In the heat of the 2010 US summer, I met digital entrepreneur, Matt Barrie, in a Washington DC bar. Matt enthusiastically explained his then emerging startup, Freelancer, an online marketplace where those who wanted a website coded, a logo designed or a voiceover created could get together with people delivering those things worldwide.
I recall, in a slightly beery fog, going back to my hotel and telling my wife why this crazy idea would never work.
Fast forward five years, and Freelancer has a market capitalisation of close to half a billion dollars on the ASX. What would I know about the future?
It does seem to me though, that these now commonplace platforms enabling freelancers to sell their services unbound by geography are the catalyst for massive change to our very idea of the traditional job.
Over the last century in Australia, the long-term and fairly constant average equivalent full-time job participation rate has been close to 40 per cent. In 2013, Australia scored its highest participation rate since the end of the convict era at 53.7 per cent.
However, well over a quarter of the workforce was what the ABS refers to as part-time jobs. I argue this massive acceleration towards fragmentation and freelancing will continue unabated for the foreseeable future. And the great disruption to jobs is being driven by ubiquitous connectivity and highly efficient online platforms like Freelancer.
We could call this the rise of the Uber-worker. Just as Freelancer and its ilk are driving new models of work, so too are Uber and AirBNB creating new models of wealth that disrupt the traditional idea of a having a job.
I recently got talking to a female Uber driver whose mother in the Hunter Valley had fallen ill. She’d resigned her well-paid executive job in Sydney to be closer to home. Instead, she’d started editing documents for customers on Freelancer, selling inspired craft on Etsy, driving two days a week with Uber, renting her spare room via AirBNB, and reading audiobooks on Voices. Through all these activities she had a lifestyle that paid well enough, with far more time for family duties.
So is this good or bad? Like all creative destructions, the answer is both. Sometime last century, noted economist, Joseph Schumpeter, coined the term ‘creative destruction’ to define the transformations that accompany radical disruption brought about by innovation. The job may not be completely dead, but it has been truly ‘Schumpetered’.
It is of course a no-brainer the Australian Tax Office wants its slice and frankly so it should. The rise of the Uber worker will rapidly erode the pay-as-you-go-tax base from a declining number of people who have a traditional job. And don’t be fooled into thinking driving for Uber makes you some sort of quasi-employee.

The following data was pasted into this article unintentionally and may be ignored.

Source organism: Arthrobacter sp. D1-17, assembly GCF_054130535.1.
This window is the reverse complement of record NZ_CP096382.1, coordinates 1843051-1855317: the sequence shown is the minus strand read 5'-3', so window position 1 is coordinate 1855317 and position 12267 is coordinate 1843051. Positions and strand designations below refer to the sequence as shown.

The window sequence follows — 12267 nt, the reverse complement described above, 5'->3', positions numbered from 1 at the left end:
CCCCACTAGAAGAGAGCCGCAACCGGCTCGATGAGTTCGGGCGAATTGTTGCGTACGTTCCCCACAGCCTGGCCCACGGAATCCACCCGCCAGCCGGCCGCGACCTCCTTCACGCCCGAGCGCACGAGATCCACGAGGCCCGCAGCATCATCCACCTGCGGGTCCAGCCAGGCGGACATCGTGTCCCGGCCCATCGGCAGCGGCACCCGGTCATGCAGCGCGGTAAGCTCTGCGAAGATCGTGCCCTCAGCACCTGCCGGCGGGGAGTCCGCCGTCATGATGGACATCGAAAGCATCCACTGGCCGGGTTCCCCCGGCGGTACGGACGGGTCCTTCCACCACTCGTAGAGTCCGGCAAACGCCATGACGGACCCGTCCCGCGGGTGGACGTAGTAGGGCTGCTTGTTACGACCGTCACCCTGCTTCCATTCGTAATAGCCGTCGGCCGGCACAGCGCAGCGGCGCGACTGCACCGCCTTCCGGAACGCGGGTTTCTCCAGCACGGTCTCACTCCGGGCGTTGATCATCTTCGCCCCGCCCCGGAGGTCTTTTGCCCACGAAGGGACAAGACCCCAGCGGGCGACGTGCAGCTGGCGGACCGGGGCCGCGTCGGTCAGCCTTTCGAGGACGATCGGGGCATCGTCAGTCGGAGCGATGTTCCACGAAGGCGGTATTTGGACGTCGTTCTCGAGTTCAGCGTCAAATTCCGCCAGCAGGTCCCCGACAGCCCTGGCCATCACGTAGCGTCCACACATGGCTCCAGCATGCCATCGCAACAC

Its driver agreement states: "This agreement is between two co-equal, independent business enterprises that are separately owned and operated. The parties intend this agreement to create the relationship of principal and independent contractor and not that of employer and employee."
We have seen this somewhere before. Marx contended that in modern industrial production under capitalist conditions, workers would inevitably lose control of their lives by losing control over their work. Previously, a carpenter or a baker would own his own shop, set his own hours, determine his own working conditions, shape his own product, and have some say in how his product is bartered or sold.
So does the rise of the Uber-worker mean we are heading towards some Marxist utopia? And what does this mean for you as a leader and CIO?
Perhaps the future is less a job with an organisation, and more a service marketplace. Certainly, former CIO, Chris Sampson, thinks so. He’s established a new business called ‘CIO-as-a-service’.
Sampson says: “The business is actually a networked marketplace that could operate as a community or society CIO, carrying out the role of a CIO but instead of being locked into a single organisation, would operate across the community. The network would be a force for joining up initiatives to fit into an overall architecture, optimising efficiency and effectiveness, but at a whole-of-domain level.”
Sounds crazy right? But learning from my 2010 chat with Matt, Chris might be on to something.
David Bartlett is former premier of Tasmania and one-time CIO. He is chairman of Asdeq Labs and works with communities on the NBN through Explor Digital Futures.
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